Posts tagged “government investment”
This is Part 4 of a series of posts analyzing and detailing federal investments in clean energy innovation. Part 1 defined “clean energy innovation.” Part 2 broke down the federal clean energy innovation budget. Part 3 took a look at federal investments in clean energy demonstration projects.
For the last couple of years, the lion’s share of debate on U.S. clean energy policy has focused on encouraging deployment – or large-scale construction and installation – of low-carbon technologies. By significantly deploying clean energy technologies, supporters say, the United States can encourage integration of emerging technologies in an energy market dominated by entrenched fossil fuel interests, spur cost-cutting economies of scale, and get started on lowering greenhouse gas emissions in the process. However, others argue that there is a necessity to designing well-constructed deployment incentives aimed at directly spurring innovation to address climate change.
A Quick Typology of Deployment Policies
Federal clean energy deployment incentives can be made available through grants and other annually appropriated programs. For instance, the State and Tribal Energy Programs at the Department of Energy (DOE) deploy building efficiency and renewable energy technologies within communities. The New Energy Frontier initiative at the Department of the Interior (DOI) deploys renewable and energy efficiency technologies on federal lands.
This is Part 3 of a series of posts analyzing and detailing federal investments in clean energy innovation. Part 1 defined “clean energy innovation” and Part 2 broke down the federal clean energy innovation budget.
Why Government Investment in Demonstration Projects Can Be Controversial
Transforming the U.S. (and global) energy system from fossil fuels to low-carbon technologies requires a healthy, publicly supported innovation ecosystem that invests in and supports research, development, demonstration, and deployment. But as discussed in Part 2 of this series, America’s energy innovation ecosystem is “hollowed out”, particularly because of reduced investment in technology demonstration projects.
At its very basic level, technology demonstration projects exhibit full-scale models of first-of-kind technologies and systems, as opposed to pilot projects (e.g. an ARPA-E project), which aim to simply prove a technical idea. Demonstration projects aim to prove a technology at commercial scale.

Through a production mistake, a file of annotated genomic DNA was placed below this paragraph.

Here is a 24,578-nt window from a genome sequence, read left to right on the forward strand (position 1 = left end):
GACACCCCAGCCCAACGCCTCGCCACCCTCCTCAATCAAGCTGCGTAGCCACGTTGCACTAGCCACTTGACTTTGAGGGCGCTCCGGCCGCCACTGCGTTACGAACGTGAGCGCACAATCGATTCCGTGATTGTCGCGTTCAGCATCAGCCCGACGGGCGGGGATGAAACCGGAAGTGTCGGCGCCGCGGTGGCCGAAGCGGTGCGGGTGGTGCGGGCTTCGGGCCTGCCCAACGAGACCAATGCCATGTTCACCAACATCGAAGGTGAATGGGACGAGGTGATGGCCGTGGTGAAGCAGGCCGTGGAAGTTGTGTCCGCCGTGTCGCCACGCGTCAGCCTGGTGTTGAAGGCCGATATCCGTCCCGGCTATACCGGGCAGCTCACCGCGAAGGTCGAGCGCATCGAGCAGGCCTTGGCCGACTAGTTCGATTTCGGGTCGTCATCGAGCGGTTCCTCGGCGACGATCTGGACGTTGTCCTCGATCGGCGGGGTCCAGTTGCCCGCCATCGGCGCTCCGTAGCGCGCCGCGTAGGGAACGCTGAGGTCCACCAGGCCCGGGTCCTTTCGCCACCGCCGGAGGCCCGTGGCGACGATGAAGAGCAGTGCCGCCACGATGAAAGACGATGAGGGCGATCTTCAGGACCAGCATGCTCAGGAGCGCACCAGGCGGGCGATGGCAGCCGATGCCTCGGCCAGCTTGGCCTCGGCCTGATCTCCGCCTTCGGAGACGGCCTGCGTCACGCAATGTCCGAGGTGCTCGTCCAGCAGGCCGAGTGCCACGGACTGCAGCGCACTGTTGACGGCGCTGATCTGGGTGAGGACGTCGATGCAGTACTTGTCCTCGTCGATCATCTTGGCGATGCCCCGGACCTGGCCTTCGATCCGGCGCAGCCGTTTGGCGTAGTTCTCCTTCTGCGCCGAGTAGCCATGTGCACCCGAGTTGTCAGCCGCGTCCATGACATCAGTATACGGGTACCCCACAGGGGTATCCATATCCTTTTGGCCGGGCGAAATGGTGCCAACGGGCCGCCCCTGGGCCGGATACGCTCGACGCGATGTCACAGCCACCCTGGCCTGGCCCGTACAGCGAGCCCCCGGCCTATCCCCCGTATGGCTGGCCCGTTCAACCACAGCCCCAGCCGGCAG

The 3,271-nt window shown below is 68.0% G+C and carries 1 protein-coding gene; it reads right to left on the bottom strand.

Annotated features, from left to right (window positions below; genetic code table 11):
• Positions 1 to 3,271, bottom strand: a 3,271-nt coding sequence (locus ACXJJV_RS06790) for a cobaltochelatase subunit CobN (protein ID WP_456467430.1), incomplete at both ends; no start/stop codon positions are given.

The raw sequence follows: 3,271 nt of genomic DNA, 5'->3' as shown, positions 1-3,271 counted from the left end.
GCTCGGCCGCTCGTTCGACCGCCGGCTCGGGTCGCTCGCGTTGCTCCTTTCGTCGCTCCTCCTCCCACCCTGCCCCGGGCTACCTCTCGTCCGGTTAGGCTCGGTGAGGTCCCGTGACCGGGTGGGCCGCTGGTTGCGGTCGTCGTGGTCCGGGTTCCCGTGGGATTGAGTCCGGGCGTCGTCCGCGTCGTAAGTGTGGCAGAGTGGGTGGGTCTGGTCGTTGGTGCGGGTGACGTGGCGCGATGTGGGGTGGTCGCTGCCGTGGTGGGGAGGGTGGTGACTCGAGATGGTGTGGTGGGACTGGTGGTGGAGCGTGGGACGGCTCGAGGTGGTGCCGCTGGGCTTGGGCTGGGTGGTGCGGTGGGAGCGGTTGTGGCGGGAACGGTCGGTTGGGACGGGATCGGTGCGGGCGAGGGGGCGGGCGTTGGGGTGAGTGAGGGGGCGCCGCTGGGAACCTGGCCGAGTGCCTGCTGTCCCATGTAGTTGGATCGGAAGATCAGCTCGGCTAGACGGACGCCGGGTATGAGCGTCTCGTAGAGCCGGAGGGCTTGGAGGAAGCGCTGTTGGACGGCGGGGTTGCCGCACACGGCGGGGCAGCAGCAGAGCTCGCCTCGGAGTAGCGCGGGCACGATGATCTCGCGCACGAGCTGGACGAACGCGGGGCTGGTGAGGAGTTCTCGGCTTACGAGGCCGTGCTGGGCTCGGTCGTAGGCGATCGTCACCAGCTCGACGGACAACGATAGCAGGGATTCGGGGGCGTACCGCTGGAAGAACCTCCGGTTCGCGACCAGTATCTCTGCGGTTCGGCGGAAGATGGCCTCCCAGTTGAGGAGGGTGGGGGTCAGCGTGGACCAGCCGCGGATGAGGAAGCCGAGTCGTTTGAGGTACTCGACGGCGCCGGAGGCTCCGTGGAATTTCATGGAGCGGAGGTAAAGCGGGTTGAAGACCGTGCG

Clean energy demonstration projects are an area of extreme policy debate and controversy for two reasons.
First, clean energy demonstration projects are often capital-intensive projects that require significant investment and public-private collaboration, typically invoking considerable attention because of large budgets.
Second, clean energy demonstration projects are often viewed as too close to market and not an appropriate role of government investment. As such, it’s a turbulent area of clean energy innovation policy.
This is Part 1 of a series of posts analyzing and detailing federal investments in clean energy innovation.
U.S. energy policy is only as good as its innovation-based goals, framing, and emphasis. This is particularly important for climate change policy, which at its core requires public investments in clean energy innovation to spur the development and deployment of cost and performance competitive low-carbon technologies.
Yet a pervasive problem persists in the clean energy policy debate: innovation policy is often misrepresented as only research, or largely ignored by advocates to support rigid economic doctrines or policy goals that divert attention from addressing climate change (e.g. short-term green job creation).
This type of clean energy policy fundamentalism de-emphasizes the need for cheap, new, clean energy technologies and muddles innovation’s foundational role in U.S. clean energy policy. By extension, this process inhibits America’s abilities to drastically cut carbon emissions as quickly as possible.
Providing clarity on what characterizes clean energy innovation policy is critically important. In an effort to do so, ITIF has developed the Energy Innovation Tracker – a detailed public database of federal investments in energy innovation across energy-related technologies, agencies, and innovation stages, down to the project-level if appropriate. It’s a useful tool that provides a comprehensive understanding of the relevant stages of energy innovation to inform better energy innovation policy in the future.